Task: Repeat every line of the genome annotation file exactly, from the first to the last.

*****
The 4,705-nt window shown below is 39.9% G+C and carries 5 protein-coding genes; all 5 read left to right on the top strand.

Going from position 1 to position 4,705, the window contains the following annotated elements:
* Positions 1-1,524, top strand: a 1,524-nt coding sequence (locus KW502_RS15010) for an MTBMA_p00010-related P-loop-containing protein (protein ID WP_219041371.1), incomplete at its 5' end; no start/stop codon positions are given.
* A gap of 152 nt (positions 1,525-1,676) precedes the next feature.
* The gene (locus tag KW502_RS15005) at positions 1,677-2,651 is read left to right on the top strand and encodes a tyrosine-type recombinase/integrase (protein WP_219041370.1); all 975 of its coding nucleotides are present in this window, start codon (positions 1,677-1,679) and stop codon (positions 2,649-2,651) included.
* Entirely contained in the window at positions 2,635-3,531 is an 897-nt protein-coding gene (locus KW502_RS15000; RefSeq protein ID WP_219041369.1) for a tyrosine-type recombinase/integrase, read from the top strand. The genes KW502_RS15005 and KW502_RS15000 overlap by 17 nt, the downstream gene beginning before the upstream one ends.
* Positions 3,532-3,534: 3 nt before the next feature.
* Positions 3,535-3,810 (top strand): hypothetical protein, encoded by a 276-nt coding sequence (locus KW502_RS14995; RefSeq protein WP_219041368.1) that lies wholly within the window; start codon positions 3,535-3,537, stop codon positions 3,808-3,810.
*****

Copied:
The 4,705-nt window shown below is 39.9% G+C and carries 5 protein-coding genes; all 5 read left to right on the top strand.

Going from position 1 to position 4,705, the window contains the following annotated elements:
* Positions 1-1,524, top strand: a 1,524-nt coding sequence (locus KW502_RS15010) for an MTBMA_p00010-related P-loop-containing protein (protein ID WP_219041371.1), incomplete at its 5' end; no start/stop codon positions are given.
* A gap of 152 nt (positions 1,525-1,676) precedes the next feature.
* The gene (locus tag KW502_RS15005) at positions 1,677-2,651 is read left to right on the top strand and encodes a tyrosine-type recombinase/integrase (protein WP_219041370.1); all 975 of its coding nucleotides are present in this window, start codon (positions 1,677-1,679) and stop codon (positions 2,649-2,651) included.
* Entirely contained in the window at positions 2,635-3,531 is an 897-nt protein-coding gene (locus KW502_RS15000; RefSeq protein ID WP_219041369.1) for a tyrosine-type recombinase/integrase, read from the top strand. The genes KW502_RS15005 and KW502_RS15000 overlap by 17 nt, the downstream gene beginning before the upstream one ends.
* Positions 3,532-3,534: 3 nt before the next feature.
* Positions 3,535-3,810 (top strand): hypothetical protein, encoded by a 276-nt coding sequence (locus KW502_RS14995; RefSeq protein WP_219041368.1) that lies wholly within the window; start codon positions 3,535-3,537, stop codon positions 3,808-3,810.